Moving Average on Streaming Data (4 Part Series)
I was pleasantly surprised recently to get a question from a reader about a couple of my articles, Calculating a Moving Average on Streaming Data and Calculating Standard Deviation on Streaming Data. The question was, instead of updating the statistics cumulatively, would it be possible to consider only a window of fixed size instead?
In other words, say we set the window size to 20 items. Once the window is full, each time a new value comes along, we include it as part of the updated average and standard deviation, but the oldest value is also removed from consideration. Only the most recent 20 items are used (or whatever the window size happens to be).
The diagram below shows the basic idea. We initially have values from x0 to x5 in our window, which has room for 6 items in this case. When we receive a new value, x6, it means we have to remove x0 from the window, since it's currently the oldest value. As new values come in, we keep sliding the window forward:
Let’s start by deriving the moving average within our window, where N corresponds to the window size. The average for values from x1 to xn is as follows:
It's basically unchanged from the first article in this series, Calculating a Moving Average on Streaming Data. However, since the size of our window is now fixed, the average up to the previous value, xn-1 is:
Subtracting these two averages, we get the following expression:
The first average consists of a sum of values from x1 to xn. From this, we subtract a sum of values from x0 to xn-1. The only values that don't cancel each other out are xn and x0. Our final recurrence relation for the incremental average with a sliding window of size N is therefore:
That's all we need to compute the average incrementally with a fixed window size. The corresponding code snippet is below:
const meanIncrement = (newValue - poppedValue) / this.count const newMean = this._mean + meanIncrement
Next, let's derive the relation for d2n.
What is d2? It's a term I made up for the variance * (n-1), or variance * n, depending on whether we're talking about sample variance or population variance. For more background on the naming, see my article The Geometry of Standard Deviation.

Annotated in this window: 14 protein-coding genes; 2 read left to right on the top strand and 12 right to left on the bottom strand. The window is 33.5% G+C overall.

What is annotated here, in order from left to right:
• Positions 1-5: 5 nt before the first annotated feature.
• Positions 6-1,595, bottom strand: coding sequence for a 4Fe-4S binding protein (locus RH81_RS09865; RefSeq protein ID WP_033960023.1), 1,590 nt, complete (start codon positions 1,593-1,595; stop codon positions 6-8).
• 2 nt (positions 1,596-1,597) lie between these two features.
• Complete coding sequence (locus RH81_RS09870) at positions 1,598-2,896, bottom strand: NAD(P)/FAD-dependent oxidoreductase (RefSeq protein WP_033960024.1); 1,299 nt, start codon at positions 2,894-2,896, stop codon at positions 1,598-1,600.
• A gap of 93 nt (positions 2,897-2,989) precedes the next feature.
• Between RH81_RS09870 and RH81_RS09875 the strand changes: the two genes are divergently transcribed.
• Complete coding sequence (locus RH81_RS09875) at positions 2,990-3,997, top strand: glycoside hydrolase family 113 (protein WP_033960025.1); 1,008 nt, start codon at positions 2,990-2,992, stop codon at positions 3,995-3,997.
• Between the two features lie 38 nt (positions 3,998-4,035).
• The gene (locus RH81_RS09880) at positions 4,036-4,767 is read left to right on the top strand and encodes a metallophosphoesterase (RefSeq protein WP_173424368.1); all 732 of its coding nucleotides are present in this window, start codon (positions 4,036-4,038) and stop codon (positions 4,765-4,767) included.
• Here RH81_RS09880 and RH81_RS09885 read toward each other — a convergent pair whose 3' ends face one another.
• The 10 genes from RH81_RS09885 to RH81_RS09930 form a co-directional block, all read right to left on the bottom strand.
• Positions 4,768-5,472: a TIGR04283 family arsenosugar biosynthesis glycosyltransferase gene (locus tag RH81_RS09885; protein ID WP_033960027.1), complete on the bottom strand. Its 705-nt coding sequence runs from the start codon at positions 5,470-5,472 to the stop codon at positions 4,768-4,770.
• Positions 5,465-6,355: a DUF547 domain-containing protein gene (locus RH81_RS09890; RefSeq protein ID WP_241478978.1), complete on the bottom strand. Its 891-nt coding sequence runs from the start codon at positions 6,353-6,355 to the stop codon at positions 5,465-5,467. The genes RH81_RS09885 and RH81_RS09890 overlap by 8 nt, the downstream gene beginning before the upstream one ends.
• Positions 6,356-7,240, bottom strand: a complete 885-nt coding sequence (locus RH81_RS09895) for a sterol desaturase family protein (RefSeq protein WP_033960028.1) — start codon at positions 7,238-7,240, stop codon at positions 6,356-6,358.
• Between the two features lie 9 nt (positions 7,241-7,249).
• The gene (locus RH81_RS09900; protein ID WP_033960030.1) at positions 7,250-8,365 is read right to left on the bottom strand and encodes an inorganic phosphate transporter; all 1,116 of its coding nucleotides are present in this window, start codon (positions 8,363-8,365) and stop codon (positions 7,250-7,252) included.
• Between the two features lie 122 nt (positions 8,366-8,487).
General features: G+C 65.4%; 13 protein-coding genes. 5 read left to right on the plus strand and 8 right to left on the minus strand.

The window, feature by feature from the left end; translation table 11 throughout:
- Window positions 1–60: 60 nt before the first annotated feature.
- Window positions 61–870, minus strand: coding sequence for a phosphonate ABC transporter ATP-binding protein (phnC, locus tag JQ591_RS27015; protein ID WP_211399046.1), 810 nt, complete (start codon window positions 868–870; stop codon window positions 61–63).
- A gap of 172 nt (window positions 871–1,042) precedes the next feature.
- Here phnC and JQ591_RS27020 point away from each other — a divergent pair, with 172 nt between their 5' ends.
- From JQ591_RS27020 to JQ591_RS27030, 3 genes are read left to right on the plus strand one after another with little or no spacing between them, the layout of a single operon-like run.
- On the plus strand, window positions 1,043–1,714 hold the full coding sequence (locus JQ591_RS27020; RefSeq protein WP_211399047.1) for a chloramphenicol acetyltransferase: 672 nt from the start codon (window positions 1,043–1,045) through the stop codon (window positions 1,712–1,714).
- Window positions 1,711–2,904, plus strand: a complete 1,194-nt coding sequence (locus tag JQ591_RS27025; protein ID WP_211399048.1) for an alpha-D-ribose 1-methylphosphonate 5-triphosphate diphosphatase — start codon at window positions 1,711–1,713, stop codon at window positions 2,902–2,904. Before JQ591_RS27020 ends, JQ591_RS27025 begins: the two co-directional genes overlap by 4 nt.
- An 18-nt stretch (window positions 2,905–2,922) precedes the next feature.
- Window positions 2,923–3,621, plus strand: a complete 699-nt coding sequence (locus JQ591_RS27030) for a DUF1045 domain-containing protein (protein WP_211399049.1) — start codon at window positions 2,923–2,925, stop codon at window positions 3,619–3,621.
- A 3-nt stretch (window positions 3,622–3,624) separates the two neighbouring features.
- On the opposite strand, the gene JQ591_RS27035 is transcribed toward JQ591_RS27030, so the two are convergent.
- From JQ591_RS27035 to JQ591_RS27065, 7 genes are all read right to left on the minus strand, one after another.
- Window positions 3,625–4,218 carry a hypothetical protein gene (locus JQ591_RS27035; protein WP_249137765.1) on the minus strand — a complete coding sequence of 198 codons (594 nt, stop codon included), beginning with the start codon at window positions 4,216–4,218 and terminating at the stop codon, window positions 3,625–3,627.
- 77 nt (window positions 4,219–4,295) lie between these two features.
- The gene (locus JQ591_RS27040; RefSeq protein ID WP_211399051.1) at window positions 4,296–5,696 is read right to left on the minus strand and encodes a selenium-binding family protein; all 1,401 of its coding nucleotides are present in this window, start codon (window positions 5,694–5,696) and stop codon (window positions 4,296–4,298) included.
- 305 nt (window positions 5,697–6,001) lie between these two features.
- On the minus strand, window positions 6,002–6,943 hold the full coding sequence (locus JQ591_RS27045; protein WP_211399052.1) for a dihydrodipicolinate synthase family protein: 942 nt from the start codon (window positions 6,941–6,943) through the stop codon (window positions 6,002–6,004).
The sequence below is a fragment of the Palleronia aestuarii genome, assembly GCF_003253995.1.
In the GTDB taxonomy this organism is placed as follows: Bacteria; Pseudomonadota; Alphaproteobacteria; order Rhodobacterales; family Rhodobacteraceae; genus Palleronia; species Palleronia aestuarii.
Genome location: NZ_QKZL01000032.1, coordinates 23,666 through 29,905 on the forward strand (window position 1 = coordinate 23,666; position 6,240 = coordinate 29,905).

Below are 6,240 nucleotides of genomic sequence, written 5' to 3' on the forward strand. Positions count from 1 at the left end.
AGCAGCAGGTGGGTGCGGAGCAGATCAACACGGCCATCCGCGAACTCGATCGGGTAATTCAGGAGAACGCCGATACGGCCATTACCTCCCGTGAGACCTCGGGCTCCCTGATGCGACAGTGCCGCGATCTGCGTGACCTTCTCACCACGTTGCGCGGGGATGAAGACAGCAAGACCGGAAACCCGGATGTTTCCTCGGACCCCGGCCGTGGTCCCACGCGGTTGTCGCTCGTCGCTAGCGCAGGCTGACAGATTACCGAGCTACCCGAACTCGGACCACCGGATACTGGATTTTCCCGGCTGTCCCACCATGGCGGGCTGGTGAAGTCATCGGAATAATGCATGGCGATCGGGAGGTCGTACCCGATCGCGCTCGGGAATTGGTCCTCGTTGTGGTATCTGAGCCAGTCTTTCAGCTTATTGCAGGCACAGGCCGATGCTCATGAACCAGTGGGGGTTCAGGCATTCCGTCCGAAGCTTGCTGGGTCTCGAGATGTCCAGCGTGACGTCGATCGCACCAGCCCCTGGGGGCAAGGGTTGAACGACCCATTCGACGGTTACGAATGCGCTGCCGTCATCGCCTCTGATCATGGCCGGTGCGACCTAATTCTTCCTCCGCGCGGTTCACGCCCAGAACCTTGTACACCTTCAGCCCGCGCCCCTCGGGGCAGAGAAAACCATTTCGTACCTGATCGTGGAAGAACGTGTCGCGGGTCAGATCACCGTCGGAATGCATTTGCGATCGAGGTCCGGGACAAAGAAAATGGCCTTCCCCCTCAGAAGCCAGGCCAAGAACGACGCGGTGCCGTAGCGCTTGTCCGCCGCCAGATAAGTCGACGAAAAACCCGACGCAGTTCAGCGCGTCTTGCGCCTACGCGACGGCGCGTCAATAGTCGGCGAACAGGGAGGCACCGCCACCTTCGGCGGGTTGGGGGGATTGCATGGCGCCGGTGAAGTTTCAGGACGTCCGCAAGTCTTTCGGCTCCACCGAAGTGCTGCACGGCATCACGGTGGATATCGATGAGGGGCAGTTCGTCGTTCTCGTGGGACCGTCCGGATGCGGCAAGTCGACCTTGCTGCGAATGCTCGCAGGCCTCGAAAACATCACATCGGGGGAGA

From Calculating Standard Deviation on Streaming Data, we've already derived the following:
Again, since our window size remains constant, the equation for d2n-1 has the same form, with the only difference being that it applies to the range of values from x0 to xn-1:
When we subtract these two equations, we get:
Since the two summations overlap everywhere except at xn and x0, we can simplify this as follows:
We can now factor this expression into the following form:
We can also factor the difference of squares on the right:
Next, we notice that the difference between the current average and the previous average, x̄n - x̄n-1, is (xn - x0)/N, as derived earlier:
We can cancel the N's to get the following nicely simplified form:
To reduce the number of multiplications, we can factor out xn - x0:
Lastly, to get our final recurrence relation, we add d2n-1 to both sides. This gives us the new value of d2 in terms of the previous value and an increment:
The corresponding code is:
const dSquaredIncrement = ((newValue - poppedValue) * (newValue - newMean + poppedValue - this._mean)) const newDSquared = this._dSquared + dSquaredIncrement
We now have a nice way to incrementally calculate the mean, variance, and standard deviation on a sliding window of values. With a cumulative average, which was described in the first article in this series, we have to express the mean in terms of the total number of values received so far - from the very beginning.
That means we will get smaller and smaller fractions as time goes on, which will eventually lead to floating point precision problems. Even more importantly, after a large number of values has come along, a new value will just no longer represent a significant change, regardless of the precision. Here that issue doesn't come up: Our window size is always the same, and we only need to make adjustments based on the oldest value that is leaving the window, and the new value coming in.
This approach also requires less computation than re-calculating everything in the current window from scratch each time. However, for many real-world applications, I suspect this may not make a huge difference. It should become more useful if the window size is large and the data is streaming in rapidly.
A demo with full source code for calculating the mean, variance, and standard deviation using a sliding window is available on github:
Demo of adjustment to Welford method for calculating mean/variance/stdev that incorporates a sliding window of fixed size over the incoming data
Simple demo that compares two ways to calculate mean/variance/standard deviation over incoming data within a fixed window size. In the first case, we re-calculate the statistics from scratch using all of the values currently within the window. In the second case, we use an adjusted version of Welford's method such that we only need to consider the value entering the window and the oldest value it is replacing.